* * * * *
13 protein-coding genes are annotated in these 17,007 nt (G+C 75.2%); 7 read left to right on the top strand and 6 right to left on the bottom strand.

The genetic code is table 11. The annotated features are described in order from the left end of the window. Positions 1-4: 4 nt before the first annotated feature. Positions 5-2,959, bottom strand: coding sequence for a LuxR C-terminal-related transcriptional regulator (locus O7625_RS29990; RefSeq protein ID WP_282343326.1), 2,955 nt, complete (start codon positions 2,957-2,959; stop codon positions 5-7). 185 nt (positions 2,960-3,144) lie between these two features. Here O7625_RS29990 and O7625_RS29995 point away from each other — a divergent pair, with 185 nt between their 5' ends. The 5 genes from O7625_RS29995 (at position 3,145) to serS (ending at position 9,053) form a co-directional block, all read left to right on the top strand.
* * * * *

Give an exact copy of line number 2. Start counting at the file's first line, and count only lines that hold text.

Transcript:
The genetic code is table 11. The annotated features are described in order from the left end of the window. Positions 1-4: 4 nt before the first annotated feature. Positions 5-2,959, bottom strand: coding sequence for a LuxR C-terminal-related transcriptional regulator (locus O7625_RS29990; RefSeq protein ID WP_282343326.1), 2,955 nt, complete (start codon positions 2,957-2,959; stop codon positions 5-7). 185 nt (positions 2,960-3,144) lie between these two features. Here O7625_RS29990 and O7625_RS29995 point away from each other — a divergent pair, with 185 nt between their 5' ends. The 5 genes from O7625_RS29995 (at position 3,145) to serS (ending at position 9,053) form a co-directional block, all read left to right on the top strand.